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'Spotlight' Celebrates the Power of Journalism to Fight Corruption

The fantastic new film details how reporters exposed the seedy underbelly of the Catholic Church.

by Susan Zalkind
Nov 11 2015, 5:00am

Rachel McAdams, Mark Ruffalo, Brian d'Arcy James, Michael Keaton and John Slattery in Spotlight.Kerry Hayes/Open Road Films

The following article contains some minor spoilers for Spotlight.

At its best, old-school journalism is a high-stakes battle, revealing egregious wrongdoing and dethroning powerful villains. Released last week, the new film Spotlight is a detective story in that vein, tracking the Boston reporters who exposed the Catholic Church for protecting child-molesting priests. Though tales of abuse at the hands of the clergy had been published in the past, the Boston Globe's Spotlight investigative unit succeeded in detailing how church officials systematically protected priests they knew to be predators, bringing new attention to rampant abuse. It was a story that began in that city, and quickly became a national and and international phenomenon. New revelations about priest molestations still appear in papers across the world to this day.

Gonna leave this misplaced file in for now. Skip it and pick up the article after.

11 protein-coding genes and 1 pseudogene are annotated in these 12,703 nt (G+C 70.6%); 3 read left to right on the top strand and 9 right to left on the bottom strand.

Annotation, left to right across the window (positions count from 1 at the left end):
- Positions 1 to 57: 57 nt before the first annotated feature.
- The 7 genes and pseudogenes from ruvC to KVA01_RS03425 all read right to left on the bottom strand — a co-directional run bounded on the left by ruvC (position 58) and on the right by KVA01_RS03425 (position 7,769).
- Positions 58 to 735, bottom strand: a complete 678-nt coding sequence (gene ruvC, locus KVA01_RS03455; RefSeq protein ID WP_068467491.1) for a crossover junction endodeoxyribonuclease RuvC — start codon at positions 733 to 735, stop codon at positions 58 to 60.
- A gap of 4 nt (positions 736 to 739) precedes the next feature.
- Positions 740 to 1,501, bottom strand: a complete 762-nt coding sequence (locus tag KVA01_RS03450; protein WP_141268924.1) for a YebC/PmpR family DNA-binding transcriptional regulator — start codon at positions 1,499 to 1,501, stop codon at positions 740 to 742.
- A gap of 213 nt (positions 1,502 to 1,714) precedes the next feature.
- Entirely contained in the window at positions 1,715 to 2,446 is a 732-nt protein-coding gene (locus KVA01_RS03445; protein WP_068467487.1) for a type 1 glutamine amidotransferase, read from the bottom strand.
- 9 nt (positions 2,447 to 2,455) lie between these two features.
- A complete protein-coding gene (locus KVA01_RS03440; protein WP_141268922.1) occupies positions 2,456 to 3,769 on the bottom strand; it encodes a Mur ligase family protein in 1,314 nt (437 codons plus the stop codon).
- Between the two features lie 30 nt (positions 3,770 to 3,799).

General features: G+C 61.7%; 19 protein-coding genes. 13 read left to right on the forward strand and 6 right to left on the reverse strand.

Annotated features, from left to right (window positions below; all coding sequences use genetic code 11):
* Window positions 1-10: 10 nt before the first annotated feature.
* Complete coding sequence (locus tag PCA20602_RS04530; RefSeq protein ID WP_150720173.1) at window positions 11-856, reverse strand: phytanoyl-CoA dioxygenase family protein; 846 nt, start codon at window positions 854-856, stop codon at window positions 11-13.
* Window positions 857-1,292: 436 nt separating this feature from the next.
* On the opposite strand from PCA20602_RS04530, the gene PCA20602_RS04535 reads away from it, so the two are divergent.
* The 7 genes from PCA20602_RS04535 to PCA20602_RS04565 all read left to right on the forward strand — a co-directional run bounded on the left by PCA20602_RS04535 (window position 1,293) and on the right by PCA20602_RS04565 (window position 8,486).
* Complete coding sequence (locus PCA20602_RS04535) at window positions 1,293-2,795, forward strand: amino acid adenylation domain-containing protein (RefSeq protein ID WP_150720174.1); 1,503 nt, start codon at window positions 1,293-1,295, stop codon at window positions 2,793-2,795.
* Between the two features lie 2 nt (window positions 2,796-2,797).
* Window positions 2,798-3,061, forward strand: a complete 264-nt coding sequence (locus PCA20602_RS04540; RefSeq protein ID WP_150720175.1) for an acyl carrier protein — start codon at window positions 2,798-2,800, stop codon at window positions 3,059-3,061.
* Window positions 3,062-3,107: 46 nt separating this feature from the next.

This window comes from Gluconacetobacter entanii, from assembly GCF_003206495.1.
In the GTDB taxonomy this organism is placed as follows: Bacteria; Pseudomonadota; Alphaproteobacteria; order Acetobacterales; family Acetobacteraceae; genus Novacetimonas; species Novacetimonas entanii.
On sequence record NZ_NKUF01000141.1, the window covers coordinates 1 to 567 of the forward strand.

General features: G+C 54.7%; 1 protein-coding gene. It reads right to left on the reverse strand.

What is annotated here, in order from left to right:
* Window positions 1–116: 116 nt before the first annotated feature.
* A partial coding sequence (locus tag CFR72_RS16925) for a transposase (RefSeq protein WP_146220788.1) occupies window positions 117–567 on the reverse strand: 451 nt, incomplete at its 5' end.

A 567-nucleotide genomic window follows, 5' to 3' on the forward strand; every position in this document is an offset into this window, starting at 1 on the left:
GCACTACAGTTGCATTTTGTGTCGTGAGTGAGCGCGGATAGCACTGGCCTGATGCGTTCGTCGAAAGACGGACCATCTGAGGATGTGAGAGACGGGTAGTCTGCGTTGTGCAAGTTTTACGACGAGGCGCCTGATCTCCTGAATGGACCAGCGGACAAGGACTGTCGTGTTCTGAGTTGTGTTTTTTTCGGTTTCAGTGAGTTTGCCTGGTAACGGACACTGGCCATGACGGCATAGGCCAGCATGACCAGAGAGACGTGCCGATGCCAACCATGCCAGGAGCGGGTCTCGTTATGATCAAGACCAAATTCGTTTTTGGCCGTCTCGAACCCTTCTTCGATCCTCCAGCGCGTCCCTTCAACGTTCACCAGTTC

The saga landed the journalists with a 2003 Pulitzer Prize, and it wouldn't be surprising if the film, directed by Thomas McCarthy and starring Michael Keaton, Mark Ruffalo, and Rachel McAdams, takes home an Oscar. This is 128 minutes of great acting that imbues the work of journalism with tension and heft. It's also something of a period piece—that era of newspaper-supported investigative reporting is increasingly hard to come by in 2015.